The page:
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US House committee advances farm bill draft with little support from Democrats

A farmer drives tractor along a road in Pearl City

By Leah Douglas

(Reuters) - The Republican-led U.S. House of Representatives Agriculture Committee passed its version of a $1.5 trillion farm spending bill late Thursday night with few Democratic votes, prolonging a standoff between the parties over key nutrition, agriculture, and climate policies.

WHY IT'S IMPORTANT

Congress failed in 2023 to pass a new farm bill, an omnibus legislative package passed every five years.

The House bill would have to be reconciled with a Senate bill led by Democrats and without strong bipartisan support, the House version has a slim chance of becoming law.

Further delay of a new farm bill could create uncertainty for farmers and people relying on food aid, Agriculture Secretary Tom Vilsack warned on a Wednesday press call.

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Federal hunger aid for the poor like the Supplemental Nutrition Assistance Program (SNAP) and farm programs are currently operating under a one-year extension of the 2018 farm bill passed last September.

CONTEXT

The House bill - which passed out of the committee 33-21 with 4 Democratic votes - expands farm commodity supports, shrinks SNAP funding, and reallocates nearly $20 billion from the Inflation Reduction Act intended for climate-smart farm practices.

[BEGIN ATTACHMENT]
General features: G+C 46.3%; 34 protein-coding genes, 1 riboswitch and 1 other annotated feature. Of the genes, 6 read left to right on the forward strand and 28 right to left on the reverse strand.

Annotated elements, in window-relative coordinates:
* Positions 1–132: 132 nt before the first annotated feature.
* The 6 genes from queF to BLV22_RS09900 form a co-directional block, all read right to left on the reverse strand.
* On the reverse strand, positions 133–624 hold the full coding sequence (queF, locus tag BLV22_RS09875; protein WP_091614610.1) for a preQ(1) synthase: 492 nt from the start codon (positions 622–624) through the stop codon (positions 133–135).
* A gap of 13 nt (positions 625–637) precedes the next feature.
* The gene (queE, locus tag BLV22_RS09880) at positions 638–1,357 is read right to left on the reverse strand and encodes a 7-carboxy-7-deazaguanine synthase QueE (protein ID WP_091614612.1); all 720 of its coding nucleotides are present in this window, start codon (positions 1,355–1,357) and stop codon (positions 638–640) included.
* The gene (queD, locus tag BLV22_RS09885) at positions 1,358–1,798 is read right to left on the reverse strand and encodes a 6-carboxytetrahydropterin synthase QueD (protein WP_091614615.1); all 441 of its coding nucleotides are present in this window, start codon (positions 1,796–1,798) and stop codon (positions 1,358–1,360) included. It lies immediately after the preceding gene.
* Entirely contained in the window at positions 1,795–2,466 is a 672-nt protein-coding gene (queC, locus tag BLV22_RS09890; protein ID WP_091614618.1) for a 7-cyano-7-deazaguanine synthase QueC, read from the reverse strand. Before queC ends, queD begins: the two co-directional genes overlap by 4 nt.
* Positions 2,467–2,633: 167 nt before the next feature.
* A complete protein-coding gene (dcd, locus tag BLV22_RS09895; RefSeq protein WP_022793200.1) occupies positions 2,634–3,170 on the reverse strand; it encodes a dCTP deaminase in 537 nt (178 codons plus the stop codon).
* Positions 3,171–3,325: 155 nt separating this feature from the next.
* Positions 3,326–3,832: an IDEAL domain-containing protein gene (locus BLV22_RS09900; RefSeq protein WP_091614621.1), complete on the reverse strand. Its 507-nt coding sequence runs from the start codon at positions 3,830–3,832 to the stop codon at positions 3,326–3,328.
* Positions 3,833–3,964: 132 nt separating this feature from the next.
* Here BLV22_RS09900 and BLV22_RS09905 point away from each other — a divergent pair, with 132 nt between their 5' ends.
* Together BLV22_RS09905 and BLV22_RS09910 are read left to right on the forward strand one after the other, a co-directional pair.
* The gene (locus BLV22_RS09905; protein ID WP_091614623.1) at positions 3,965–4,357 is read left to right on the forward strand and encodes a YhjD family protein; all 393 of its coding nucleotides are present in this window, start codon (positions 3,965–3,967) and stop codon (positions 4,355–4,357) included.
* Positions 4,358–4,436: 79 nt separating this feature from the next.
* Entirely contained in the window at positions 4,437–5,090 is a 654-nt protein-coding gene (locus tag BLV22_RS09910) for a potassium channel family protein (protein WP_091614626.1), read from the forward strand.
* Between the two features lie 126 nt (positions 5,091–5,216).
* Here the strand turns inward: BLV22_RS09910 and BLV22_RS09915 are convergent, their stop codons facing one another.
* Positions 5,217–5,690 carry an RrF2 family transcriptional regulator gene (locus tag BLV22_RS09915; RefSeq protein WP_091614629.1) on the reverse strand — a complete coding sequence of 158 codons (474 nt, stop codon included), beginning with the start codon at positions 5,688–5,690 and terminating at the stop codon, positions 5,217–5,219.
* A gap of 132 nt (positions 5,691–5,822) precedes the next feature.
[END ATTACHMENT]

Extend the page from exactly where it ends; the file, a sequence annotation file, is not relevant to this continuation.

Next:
House Agriculture Committee chair Glenn "GT" Thompson said at the Thursday committee meeting that the bill "bolsters every aspect of American agriculture."

Democrats in the House and Senate have said cuts to food aid and reallocating the climate funds are red lines in negotiations.

"This bill is misguided, and in some aspects, it is mean-spirited," said the committee's top Democrat, David Scott.

Farm commodity groups have expressed support for the House bill, while environmental and hunger groups have opposed it.

KEY QUOTE

"Despite areas of common ground, it is now clear that key parts of the House bill split the Farm Bill coalition in a way that makes it impossible to achieve the votes to become law," said Senate Agriculture Committee chair Debbie Stabenow, a Democrat, in a statement on the bill's passage.

(Reporting by Leah Douglas; editing by Rod Nickel)